Mr Willy Wonka is the most extraordinary chocolate maker in the world.
And do you know who Charlie is? Charlie Bucket is the hero. The other children in this book are nasty little beasts, called: Augustus Gloop – a great big greedy nincompoop; Veruca Salt – a spoiled brat; Violet Beauregarde – a repulsive little gum-chewer; Mike Teavee – a boy who only watches television.
Clutching their Golden Tickets, they arrive at Wonka’s chocolate factory. But what mysterious secrets will they discover?
Our tour is about to begin. Please don’t wander off. Mr Wonka wouldn’t like to lose any of you at this stage of the proceedings . . .
I’m going to try not to get too misty-eyed here, because Roald Dahl is my HERO. And Charlie and the Chocolate Factory is my FAVOURITE. Everyone should read this book, at least once!
I remember going to Willy Wonka’s chocolate factory, as much as I remember my first day of school, or when I got my Sports Day ‘participation trophy’, or when I broke the class fish. Roald Dahl’s books are a PART of my childhood; they held my hand through my growing-up-ness.
And when it comes to Dahl’s books, nothing gets my tummy rumbling more than his gloriumptious, scrumdiddlyumptious Chocolate Factory! There’s lickable wallpaper, hot icecream, A CHOCOLATE RIVER! It all starts with those five golden tickets: five chances to enter a world of pure imagination.
I’d give anything for a Golden Ticket… ANYTHING!
FUN FACT! Did you know that in 1971, Roald Dahl received a Christmas card from a real-life Willy Wonka! He was a postman from Nebraska, and no doubt, was inspired to write to the author after the release of the amazingly splendiferous Gene Wilder movie. And Roald Dahl kept the postcard tacked to the wall of his writing hut.
This book really knocked me for six. I’d stumbled upon it in the wonderful world of Twitter and pounced. It was in my library faster than you can say, “Aaaaah! Monster!” And when I started reading it, I didn’t stop.
The Maker of Monsters is my kind of book. It’s fast-paced (Rhosgobel rabbits, fast) and there’s more action than you can shake a stick at. The whole book is a rip-roaring rollercoaster, dragging your emotions through heartache, hope, kindness… and MONSTERS!
Think ‘Frankenstein’, but with a sugar-rush.
The characters are so well-imagined that within a few pages I felt like I’d known them all my life. Sherman and Tingle, two of the sweetest monsters, were my favourites. I spent the entire book wanting to take them home with me! This book is a must-read.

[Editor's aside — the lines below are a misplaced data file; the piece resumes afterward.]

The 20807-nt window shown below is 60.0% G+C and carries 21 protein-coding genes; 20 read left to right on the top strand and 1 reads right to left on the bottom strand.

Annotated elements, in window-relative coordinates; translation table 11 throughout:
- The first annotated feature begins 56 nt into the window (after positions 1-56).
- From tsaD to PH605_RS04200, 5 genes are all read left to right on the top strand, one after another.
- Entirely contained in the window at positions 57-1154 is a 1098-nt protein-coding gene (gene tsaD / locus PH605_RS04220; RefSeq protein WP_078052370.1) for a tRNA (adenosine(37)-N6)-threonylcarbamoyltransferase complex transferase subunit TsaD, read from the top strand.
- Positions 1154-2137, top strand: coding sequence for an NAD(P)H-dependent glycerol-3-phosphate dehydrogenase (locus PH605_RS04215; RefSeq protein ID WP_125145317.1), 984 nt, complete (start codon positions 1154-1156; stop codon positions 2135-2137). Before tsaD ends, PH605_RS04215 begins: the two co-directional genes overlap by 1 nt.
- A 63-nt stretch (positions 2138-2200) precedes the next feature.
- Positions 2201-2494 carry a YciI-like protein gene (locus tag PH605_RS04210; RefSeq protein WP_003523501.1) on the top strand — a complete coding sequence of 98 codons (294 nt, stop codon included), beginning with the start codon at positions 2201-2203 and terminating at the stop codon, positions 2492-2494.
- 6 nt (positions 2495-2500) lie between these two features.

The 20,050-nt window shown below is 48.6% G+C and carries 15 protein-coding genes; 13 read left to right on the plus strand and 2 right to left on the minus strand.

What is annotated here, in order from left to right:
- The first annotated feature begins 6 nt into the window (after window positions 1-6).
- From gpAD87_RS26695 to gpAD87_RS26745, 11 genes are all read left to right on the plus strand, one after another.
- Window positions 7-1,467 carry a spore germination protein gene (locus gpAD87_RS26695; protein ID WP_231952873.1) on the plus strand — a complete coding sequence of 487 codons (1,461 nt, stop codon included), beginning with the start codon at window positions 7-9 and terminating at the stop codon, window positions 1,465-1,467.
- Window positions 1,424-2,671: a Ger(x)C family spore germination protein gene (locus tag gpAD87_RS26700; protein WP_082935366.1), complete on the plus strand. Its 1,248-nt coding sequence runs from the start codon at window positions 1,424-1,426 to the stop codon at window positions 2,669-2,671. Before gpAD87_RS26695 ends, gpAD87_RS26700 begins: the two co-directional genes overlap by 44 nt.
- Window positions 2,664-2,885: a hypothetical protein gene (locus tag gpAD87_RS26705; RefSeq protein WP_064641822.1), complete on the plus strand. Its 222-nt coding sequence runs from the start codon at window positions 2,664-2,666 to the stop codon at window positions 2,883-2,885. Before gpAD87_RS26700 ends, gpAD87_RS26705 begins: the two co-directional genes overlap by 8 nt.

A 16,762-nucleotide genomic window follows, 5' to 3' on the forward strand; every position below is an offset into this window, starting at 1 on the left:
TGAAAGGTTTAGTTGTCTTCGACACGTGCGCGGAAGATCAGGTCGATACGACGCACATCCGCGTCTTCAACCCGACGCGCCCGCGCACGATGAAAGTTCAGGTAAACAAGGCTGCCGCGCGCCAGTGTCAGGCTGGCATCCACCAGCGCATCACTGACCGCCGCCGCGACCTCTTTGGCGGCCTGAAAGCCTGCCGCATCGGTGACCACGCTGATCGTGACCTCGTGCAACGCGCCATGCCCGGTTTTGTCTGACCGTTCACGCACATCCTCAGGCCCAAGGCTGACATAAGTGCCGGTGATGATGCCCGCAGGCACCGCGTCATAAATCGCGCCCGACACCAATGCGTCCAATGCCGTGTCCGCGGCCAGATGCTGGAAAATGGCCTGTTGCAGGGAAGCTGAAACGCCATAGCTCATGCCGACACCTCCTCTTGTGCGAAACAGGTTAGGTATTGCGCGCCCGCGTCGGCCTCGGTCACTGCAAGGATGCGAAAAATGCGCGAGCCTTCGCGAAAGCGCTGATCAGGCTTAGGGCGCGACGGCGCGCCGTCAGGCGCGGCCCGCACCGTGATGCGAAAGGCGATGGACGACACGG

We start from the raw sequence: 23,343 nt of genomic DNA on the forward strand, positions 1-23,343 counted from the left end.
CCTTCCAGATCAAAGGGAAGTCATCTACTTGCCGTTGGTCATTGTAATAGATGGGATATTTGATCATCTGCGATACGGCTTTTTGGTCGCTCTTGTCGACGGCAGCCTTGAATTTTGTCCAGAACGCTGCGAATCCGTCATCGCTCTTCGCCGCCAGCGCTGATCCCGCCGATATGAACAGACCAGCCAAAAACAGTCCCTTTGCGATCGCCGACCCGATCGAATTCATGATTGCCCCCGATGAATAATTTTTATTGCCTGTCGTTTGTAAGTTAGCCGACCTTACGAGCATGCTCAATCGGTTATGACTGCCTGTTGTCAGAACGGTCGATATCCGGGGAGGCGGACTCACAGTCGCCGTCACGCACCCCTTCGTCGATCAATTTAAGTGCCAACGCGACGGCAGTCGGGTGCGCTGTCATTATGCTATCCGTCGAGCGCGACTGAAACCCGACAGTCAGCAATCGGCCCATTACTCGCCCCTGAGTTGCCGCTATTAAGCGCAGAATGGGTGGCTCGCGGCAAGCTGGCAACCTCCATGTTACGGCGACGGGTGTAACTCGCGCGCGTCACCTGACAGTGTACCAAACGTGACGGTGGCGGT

I laughed, I shed a tear; The Maker of Monsters has it all.
Helena and her parrot, Orbit, are swept off to Cambridge when her father is appointed clock-winder to one of the wealthiest men in England. There is only one rule: the clocks must never stop.
But Helena discovers the house of one hundred clocks holds many mysteries; a ghostly figure, strange notes and disappearing winding keys… Can she work out its secrets before time runs out?
Blurb of The House of One Hundred Clocks by A.M. Howell, from the author’s website.
Edwardian setting, creepy house, one hundred clocks and THEY’RE NOT ALLOWED TO STOP. Yep, The House of One Hundred Clocks had me hooked from the off.
There’s a Hitchcock-level of tension in this book. You’re kept in a constant state of suspense. You know that the clocks can’t stop and at many points during this read I found myself hoping they didn’t. It’s not often that I’ll read a book and hope that nothing happens! But the characters were so well portrayed, that I very quickly connected with them and put myself firmly on their team.
Add to that, the evolution and trappings of Edwardian society: glimpses of invention, of poverty, and rising feminism, all carefully woven into the story, makes this a must-read for all. Here are the bookylinks:
Twelve-year-old Emily is on the move again. Her family is relocating to San Francisco, home of her literary idol: Garrison Griswold, creator of the online sensation Book Scavenger, a game where books are hidden all over the country and clues to find them are revealed through puzzles. But Emily soon learns that Griswold has been attacked and is in a coma, and no one knows anything about the epic new game he had been poised to launch. Then Emily and her new friend James discover an odd book, which they come to believe is from Griswold and leads to a valuable prize. But there are others on the hunt for this book, and Emily and James must race to solve the puzzles Griswold left behind before Griswold’s attackers make them their next target.
When I read the blurb, I knew I was going to love this book.
At late-o’clock, when I should have been asleep, I was devouring the first few chapters of this book. I entered a world of scavenger hunts, cryptic clues, weird and wonderful literary types, and general bookishness, and honestly, I never wanted to leave.
The moment I truly fell in love with this book, was when I met Steve. He’s James’ cowlick. And the minute I read that, I grinned. This was my kind of book! Those little injections of humour were the icing on a fabulous book-cake for me.
Joining Emily and James on their frenzied hunt around San Francisco for the next clue, was fun. It was hectic, edge-of-your-seat fun-fun-fun, where you always have someone on your tail so you push-your-neck-out-to-keep-a-fraction-ahead kind of fun. It is adventure with a capital A. I am head-over-heels in love with this book, and now I want more.